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Family, friends celebrate career of Col. Joseph Sweeney

6)	Col. Joseph Sweeney watches on as two honor guardsmen fold the flag during his retirement ceremony on Otis Air National Guard Base May 5, 2012 Col. Sweeney is retiring from a military career which began as a Marine, before he transitioned to the Air National Guard in 1992. He commanded both at the squadron and group levels during his career which spanned more than 30 years. Hundreds of Sweeney’s relatives, friends and fellow Airmen were in attendance to celebrate Sweeney’s career coming to a close. (Air National Guard photo by Senior Airman Patrick McKenna/Released)

Col. Joseph Sweeney watches on as two honor guardsmen fold the flag during his retirement ceremony on Otis Air National Guard Base May 5, 2012 Col. Sweeney is retiring from a military career which began as a Marine, before he transitioned to the Air National Guard in 1992. He commanded both at the squadron and group levels during his career which spanned more than 30 years. Hundreds of Sweeney’s relatives, friends and fellow Airmen were in attendance to celebrate Sweeney’s career coming to a close. (Air National Guard photo by Senior Airman Patrick McKenna/Released)

Rene Rancourt, Boston Bruins national anthem singer for more than 30 years, closed the ceremony with the singing of both the Marine Corps hymn and Air Force song. Col. Sweeney is retiring from a military career which began as a Marine, before he transitioned to the Air National Guard in 1992. He commanded both at the squadron and group levels during his career which spanned more than 30 years. Hundreds of Sweeney’s relatives, friends and fellow Airmen were in attendance to celebrate Sweeney’s career coming to a close. (U.S. Air Force photo/Senior Airman Patrick McKenna)

Rene Rancourt, Boston Bruins national anthem singer for more than 30 years, closed the ceremony with the singing of both the Marine Corps hymn and Air Force song. Col. Sweeney is retiring from a military career which began as a Marine, before he transitioned to the Air National Guard in 1992. He commanded both at the squadron and group levels during his career which spanned more than 30 years. Hundreds of Sweeney’s relatives, friends and fellow Airmen were in attendance to celebrate Sweeney’s career coming to a close. (U.S. Air Force photo/Senior Airman Patrick McKenna)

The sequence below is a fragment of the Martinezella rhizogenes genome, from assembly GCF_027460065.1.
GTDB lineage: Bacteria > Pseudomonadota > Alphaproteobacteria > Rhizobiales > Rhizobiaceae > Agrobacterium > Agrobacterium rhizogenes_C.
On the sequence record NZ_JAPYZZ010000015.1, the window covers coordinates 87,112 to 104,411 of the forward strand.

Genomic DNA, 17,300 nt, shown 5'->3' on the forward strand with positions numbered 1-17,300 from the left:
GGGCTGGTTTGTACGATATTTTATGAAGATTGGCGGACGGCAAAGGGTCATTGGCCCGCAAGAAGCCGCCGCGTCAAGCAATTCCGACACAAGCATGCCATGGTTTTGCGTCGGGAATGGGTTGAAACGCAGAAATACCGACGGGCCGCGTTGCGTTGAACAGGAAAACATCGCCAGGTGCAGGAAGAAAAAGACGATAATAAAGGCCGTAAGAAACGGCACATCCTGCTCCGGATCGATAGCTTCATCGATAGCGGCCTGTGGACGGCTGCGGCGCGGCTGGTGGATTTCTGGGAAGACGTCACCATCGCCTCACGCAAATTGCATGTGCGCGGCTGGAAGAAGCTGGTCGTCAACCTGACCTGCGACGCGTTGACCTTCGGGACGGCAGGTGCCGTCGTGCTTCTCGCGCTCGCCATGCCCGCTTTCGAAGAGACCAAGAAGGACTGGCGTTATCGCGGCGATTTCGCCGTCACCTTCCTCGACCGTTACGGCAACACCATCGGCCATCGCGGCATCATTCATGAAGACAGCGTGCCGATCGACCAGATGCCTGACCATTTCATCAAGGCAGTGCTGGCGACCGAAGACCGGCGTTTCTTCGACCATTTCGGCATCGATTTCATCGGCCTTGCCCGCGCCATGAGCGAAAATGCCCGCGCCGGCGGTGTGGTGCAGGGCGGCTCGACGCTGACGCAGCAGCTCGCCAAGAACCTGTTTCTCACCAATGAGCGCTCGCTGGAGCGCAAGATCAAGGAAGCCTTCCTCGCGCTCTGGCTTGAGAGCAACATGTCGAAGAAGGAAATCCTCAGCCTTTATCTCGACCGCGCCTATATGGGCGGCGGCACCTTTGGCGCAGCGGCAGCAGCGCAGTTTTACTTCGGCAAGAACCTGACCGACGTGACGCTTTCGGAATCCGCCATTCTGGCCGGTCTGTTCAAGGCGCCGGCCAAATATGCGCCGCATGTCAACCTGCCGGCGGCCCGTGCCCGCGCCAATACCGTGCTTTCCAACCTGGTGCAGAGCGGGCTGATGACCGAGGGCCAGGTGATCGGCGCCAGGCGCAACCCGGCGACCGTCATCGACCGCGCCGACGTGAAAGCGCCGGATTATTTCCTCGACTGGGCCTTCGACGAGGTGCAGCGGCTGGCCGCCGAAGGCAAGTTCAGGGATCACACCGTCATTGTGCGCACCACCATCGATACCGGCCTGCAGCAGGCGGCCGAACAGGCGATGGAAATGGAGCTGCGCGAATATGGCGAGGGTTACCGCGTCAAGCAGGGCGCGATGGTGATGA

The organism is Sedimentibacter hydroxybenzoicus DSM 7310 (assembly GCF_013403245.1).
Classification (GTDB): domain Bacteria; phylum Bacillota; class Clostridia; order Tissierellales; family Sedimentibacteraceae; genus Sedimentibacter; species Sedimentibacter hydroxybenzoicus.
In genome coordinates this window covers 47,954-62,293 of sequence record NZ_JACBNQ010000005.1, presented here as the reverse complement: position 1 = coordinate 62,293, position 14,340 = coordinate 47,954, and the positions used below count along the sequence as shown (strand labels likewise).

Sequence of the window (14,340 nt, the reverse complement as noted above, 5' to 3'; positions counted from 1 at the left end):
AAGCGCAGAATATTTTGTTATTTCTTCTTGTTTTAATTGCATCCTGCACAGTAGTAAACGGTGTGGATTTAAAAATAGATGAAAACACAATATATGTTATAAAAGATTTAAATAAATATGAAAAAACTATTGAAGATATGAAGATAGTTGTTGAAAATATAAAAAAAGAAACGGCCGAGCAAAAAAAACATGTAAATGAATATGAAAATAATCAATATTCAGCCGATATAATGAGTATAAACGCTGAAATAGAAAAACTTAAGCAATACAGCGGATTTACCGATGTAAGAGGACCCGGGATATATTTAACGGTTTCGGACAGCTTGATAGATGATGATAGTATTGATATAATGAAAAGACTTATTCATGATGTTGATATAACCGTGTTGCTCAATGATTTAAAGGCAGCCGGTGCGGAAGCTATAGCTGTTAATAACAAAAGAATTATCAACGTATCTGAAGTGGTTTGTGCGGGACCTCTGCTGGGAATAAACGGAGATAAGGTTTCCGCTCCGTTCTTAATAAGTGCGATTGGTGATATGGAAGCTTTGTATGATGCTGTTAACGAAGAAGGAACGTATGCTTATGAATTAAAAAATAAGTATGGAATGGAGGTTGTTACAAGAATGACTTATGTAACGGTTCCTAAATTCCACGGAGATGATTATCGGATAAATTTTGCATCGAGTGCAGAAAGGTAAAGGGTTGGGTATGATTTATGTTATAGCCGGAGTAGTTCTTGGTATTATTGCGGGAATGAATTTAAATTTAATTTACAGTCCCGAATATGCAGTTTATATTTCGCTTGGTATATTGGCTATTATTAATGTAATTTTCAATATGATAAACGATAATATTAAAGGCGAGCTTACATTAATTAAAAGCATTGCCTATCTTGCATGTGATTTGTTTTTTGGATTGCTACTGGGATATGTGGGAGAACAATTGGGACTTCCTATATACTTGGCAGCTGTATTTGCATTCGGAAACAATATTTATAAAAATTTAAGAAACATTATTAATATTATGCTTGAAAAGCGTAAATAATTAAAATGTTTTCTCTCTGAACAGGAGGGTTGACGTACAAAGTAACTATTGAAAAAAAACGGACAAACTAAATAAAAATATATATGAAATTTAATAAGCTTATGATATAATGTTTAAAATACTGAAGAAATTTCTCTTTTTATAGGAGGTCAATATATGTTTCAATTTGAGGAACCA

OTIS AIR NATIONAL GUARD BASE, Mass. --
Colonel Joseph Sweeney, formerly the 102nd Air Intelligence Squadron commander, concluded his Air Force career in front of his family, close friends and fellow Airmen during a retirement ceremony here May 5, 2012.

Several Airmen whom Col. Sweeney served with during his more than 31 years of military service took the opportunity to highlight their experiences with him. There were plenty of stories and laughs celebrating Sweeney's accomplishments as a husband, father and Airman.

To say that Col. Sweeney comes from a family with deep military ties would be an understatement. In August 1945, his father, Maj. Gen. (retired) Charles W. Sweeney, flew the historic missions which dropped atomic bombs on Japan and brought World War II to a close. Upon leaving active duty, Sweeney's father commanded the 102nd Air Defense Wing here in Massachusetts; the same wing his son is retiring from more than 50 years later.

Sweeney's military career began as a Marine Corps recruit at Parris Island 31 years ago. After three years, Sweeney received his commission to become a Marine Corps officer and went on to command Marines throughout the next several years. Sweeney transitioned to the Air National Guard in 1992, serving as both a squadron and group commander over the past two decades.

In 2008, more than 15 years after joining the ANG here at Otis Air National Guard Base, Sweeney volunteered to command the 102nd Air Operations Group's new Air Intelligence Squadron. Knowing he'd have to leave his family in Massachusetts for eight months while he attended Intelligence Officer school in Texas, Sweeney was determined to provide the brand new squadron with experienced leadership as it grew and developed. Under Sweeney's leadership, a 1980's flying operations structure was transformed into a world class accredited intelligence collection facility.

Throughout the ceremony, some common themes the speakers used had to do with Col. Sweeney's large presence, but his even larger personality. They all described him as someone who made taking care of his Airmen his top priority.

"He inspires people to a greater human potential," said Col. Virginia Doonan, 102nd Intelligence Group commander. "He makes people dig down deep. His leadership style, whether it was being a big teddy bear or giving stern looks, made people move to greater heights."

When it was Sweeney's turn to address those in attendance, he thanked his family, friends and fellow servicemembers for their support during his military career which began on Parris Island as a Marine and ended 31 years later on Cape Cod as an Airman.

The ceremony concluded with Rene Rancourt, who's been singing the national anthem at Boston Bruins home games for more than 30 years, singing both the Marine Corps hymn and Air Force song as Sweeney and his guests departed the room.